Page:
Frank had been to Paris recently to once again see his Euro Disney project which finished a few years before and made a side trip to Ghent to see the lace exhibition. While there he showed them a catalogue of the lace dolls including those he had bought from Rosaria.

The excitement of catching a plane to look at more lace in London was very tempting to Maria. She had no qualms in accepting. Joe, with his easy nature had no trouble; the flounder could wait and swim a little longer, he thought. What about Aunt Maria? ’Don’t worry about me, I can sing anywhere and besides, I’ll visit my brother in Naples’. ‘I haven’t seen him for ages. I might even go to Pompeii, have a look at that famous brothel where a visit to the girls of love used to cost the equivalent of an erect penis’s weight in gold’. ‘Now, there was female liberation, she added’.

Maria had never married but was rumoured to have many lovers. No one was sure, but many young men would visit her cottage on a rocky outcrop in Gozo to take singing lessons. In fact, it became a bit of a standard saying, when, some young person who spontaneously burst out into a song, was asked; was it a good lesson from Maria today?

When the group finally finished lunch, they decided to fly with Frank and Wendy to London the day after. His plane was on stand-by and so were the two pilots who were booked into a local hotel. The convenience of having the means to do all that was none more obvious than to Wendy and Rosaria. Rosaria was still a few weeks away of giving birth and the idea that her dolls with lace had sold filled her with joy. It was not just the sale, but that her work was now so much appreciated. All those hours and days of moving bobbins around with the lace finally getting a motive that was hers alone and totally unique.

Next day Maria was already on her bus to Naples which drove direct onto the ferry at the Messina wharf. At the same time the plane took off with Frank, Wendy, Rosaria and Joe on their way to London.

Maria felt a warm anticipation not just to see her brother in Naples but also the chance to see Pompeii. Her knowledge of Pompeii was mainly through studies and magazines. She was intrigued by the idea that an entire culture ‘in situ’ had been re-discovered and that so much was still being unearthed. Of course she had seen the picture of Priapus’ fresco from the House of the Vettii but felt that to actually see this scene in front of her at the place where it all had happened was something she looked forward to almost more than seeing her brother.

Maria was more than a little interested in men’s sexuality. When the singing lessons sometimes strayed to a more intimate level, she did respond in kind. This was never predetermined or deliberate and always followed a natural flow of events. The singing lessons could end up in the young man bedding her down. She liked men as much as singing and somehow thought that art and sex could well be mutually dependent or symbiotic. Looking at some erotic art from Picasso and others, there seemed to be that sex and art often had a common bond. They certainly were not mutually exclusive.

The trip to Pompeii would involve the tour to the erotic Priapus fresco which, she had been told, could only be shown to males. Why women were excluded wasn’t explained but someone told her, that this little sexist oddity was only reserved for English and American tourists. Apparently, the board of tourism had received complaints from some of those that weren’t quite prepared for the sheer size of the phallus. Some high heeled ladies even fainted and had to be brought back by generous sprinkling of Eau-de Napoli mixed with holy water which was put near the fresco to revive those faint hearted.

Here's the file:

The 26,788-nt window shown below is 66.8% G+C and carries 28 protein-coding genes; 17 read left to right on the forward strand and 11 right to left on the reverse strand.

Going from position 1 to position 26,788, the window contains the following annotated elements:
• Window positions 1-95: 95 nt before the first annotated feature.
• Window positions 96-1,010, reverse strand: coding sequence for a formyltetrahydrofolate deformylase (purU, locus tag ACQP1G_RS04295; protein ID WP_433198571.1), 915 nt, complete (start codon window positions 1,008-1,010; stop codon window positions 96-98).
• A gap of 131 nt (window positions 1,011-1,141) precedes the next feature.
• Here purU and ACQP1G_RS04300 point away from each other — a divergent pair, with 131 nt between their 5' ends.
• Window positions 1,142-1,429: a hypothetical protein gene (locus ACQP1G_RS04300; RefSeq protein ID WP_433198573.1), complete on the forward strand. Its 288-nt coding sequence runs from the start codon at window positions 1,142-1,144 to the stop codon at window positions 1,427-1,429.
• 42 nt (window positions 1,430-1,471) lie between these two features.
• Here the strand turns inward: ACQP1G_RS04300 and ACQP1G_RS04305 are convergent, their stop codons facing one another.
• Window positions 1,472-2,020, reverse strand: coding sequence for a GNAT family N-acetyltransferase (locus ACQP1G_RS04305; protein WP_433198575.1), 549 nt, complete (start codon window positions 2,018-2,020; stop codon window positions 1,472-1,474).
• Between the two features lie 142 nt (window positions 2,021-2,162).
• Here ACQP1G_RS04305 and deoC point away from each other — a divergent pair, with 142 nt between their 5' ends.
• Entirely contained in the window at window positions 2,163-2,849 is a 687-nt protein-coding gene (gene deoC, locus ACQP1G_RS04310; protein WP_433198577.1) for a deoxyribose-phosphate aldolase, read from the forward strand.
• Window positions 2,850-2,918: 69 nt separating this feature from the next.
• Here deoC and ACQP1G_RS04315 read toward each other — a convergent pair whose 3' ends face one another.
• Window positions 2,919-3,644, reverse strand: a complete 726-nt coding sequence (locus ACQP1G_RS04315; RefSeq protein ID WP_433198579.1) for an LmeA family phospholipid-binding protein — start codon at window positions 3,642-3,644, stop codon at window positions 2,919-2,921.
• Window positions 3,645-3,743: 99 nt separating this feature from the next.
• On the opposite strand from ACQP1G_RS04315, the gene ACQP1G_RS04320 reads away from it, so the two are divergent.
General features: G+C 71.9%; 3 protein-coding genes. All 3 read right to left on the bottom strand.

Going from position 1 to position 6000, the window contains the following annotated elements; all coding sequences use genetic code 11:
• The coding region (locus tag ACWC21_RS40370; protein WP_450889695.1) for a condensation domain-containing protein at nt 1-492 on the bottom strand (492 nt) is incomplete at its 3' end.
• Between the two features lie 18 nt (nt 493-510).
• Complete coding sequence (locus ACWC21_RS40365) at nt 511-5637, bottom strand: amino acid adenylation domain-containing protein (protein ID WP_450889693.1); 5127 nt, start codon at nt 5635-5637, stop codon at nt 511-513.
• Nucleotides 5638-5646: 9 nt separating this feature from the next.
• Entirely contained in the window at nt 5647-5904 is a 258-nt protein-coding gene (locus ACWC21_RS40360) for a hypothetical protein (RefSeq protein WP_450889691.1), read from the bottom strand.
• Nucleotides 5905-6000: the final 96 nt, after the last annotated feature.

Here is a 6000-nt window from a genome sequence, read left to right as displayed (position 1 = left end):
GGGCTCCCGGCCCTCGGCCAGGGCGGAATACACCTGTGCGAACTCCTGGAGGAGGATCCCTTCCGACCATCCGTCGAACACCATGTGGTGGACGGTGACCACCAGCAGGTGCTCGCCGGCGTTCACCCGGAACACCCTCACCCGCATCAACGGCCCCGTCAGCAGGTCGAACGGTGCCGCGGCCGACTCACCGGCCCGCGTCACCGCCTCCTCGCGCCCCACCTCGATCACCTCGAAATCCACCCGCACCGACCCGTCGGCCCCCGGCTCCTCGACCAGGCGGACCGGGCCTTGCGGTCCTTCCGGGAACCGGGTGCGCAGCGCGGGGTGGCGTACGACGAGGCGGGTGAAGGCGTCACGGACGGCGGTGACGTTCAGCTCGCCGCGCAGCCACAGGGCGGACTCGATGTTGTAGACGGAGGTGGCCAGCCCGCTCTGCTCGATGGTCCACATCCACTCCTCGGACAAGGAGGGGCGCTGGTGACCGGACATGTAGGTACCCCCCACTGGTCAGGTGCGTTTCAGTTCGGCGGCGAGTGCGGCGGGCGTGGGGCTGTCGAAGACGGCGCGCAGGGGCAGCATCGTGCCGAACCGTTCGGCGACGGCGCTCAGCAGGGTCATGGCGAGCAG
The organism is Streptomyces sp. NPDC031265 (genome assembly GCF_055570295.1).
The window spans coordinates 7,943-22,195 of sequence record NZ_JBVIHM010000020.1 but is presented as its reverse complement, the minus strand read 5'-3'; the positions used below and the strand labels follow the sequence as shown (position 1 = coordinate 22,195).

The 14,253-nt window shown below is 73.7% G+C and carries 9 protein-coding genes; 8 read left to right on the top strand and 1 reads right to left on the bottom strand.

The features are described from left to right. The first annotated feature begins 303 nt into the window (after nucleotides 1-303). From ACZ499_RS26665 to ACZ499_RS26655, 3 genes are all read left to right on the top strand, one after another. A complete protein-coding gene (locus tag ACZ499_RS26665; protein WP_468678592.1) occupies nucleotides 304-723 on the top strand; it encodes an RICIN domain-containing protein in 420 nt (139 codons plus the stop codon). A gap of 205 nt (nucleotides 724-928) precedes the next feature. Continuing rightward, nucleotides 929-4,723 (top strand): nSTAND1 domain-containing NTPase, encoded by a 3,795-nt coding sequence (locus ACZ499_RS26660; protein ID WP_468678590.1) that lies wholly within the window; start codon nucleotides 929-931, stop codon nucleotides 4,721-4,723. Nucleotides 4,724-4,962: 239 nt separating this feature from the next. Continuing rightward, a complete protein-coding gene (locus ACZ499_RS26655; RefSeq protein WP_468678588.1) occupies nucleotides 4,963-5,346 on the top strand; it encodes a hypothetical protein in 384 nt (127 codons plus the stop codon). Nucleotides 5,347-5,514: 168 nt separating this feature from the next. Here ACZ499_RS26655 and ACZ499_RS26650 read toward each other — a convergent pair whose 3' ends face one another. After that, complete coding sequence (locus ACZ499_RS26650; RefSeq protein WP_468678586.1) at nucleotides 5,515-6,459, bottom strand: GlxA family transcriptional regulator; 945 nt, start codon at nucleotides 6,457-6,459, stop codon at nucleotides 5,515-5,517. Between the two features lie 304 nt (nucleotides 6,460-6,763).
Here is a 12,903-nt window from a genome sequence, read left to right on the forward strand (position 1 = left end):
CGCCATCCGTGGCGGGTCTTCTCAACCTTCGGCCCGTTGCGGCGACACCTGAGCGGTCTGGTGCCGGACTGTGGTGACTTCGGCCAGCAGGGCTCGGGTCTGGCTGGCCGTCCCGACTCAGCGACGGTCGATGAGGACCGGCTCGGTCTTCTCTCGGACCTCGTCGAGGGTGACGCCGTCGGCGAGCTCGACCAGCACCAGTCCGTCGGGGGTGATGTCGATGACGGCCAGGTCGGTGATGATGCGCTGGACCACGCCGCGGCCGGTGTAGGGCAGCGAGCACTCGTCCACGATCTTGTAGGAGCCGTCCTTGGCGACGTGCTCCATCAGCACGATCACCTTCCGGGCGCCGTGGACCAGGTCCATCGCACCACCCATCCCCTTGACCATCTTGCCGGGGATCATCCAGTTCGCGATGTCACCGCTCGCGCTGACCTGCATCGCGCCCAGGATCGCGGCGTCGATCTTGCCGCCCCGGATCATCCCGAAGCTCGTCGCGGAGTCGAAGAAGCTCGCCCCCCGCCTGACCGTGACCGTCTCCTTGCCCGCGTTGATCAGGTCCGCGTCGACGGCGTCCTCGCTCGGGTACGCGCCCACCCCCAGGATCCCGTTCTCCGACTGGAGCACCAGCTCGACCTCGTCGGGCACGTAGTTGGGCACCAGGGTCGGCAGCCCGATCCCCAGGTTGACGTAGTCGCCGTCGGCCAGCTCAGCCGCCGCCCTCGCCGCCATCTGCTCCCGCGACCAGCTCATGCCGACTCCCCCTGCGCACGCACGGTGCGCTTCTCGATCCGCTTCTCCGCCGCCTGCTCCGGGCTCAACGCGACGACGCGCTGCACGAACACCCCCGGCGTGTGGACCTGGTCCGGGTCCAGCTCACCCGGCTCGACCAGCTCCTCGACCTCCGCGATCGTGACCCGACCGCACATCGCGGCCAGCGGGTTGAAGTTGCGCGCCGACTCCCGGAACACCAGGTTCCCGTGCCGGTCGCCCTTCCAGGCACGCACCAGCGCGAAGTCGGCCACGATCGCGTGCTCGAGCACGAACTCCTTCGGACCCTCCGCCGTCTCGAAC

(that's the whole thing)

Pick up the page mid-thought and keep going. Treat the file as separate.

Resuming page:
All in all, those tales of giant erect phalluses, the Pompeian history and cultural habits of the inhabitants, (irrespective of phallus size) was enough for Maria to keenly look forward to her visit next day. She knew the tale that the giant phallus had outweighed the bag of gold coins but had some lingering doubt how this giant upright member could be weighed. She had a practical side to her! She was at the same time also told not to miss the nearby Herculaneum, an excavated snack bar which has a painting of Priapus behind the bar, apparently as a good-luck symbol for the customers.

Rosaria from Gozo (Entertainment with friends and Ophra)

September 15, 2011

Back in Australia’s Rockdale, Hzanna with husband and friends inside the RSL club made the hazardous trip to their dining table without anyone getting lost in those labyrinthine, twinkling, garish and beckoning gambling caves.

As is normal in many clubs, the menu is perused by the hungry on huge blackboards behind the counter. Only the best of sign writers are employed in using the many colourful arrangements of crayons to write up an ever-changing daily menu. This perusing is done while patrons shuffle patiently ever forward in a queue which can be quite large, especially moments after opening for dinner.

Mr Azzopardi had a penchant for roast pork with apple sauce. The main attraction for him was the salty crackling that accompanied this particular dish. He always, rather good-humouredly, warned at the cash register that the crackling should not be missed. It was just one of those little culinary joys of life that he looked forward to. It was perhaps all a bit askew, seeing he was a purveyor of ‘meat solutions’. Surely this butcher from Malta had all the logistics at his finger-tips to produce all the crackling he could ever eat. There you go though; life still holds mysteries, even in Rockdale. Challenges and solutions are galore for those with enough business acumen.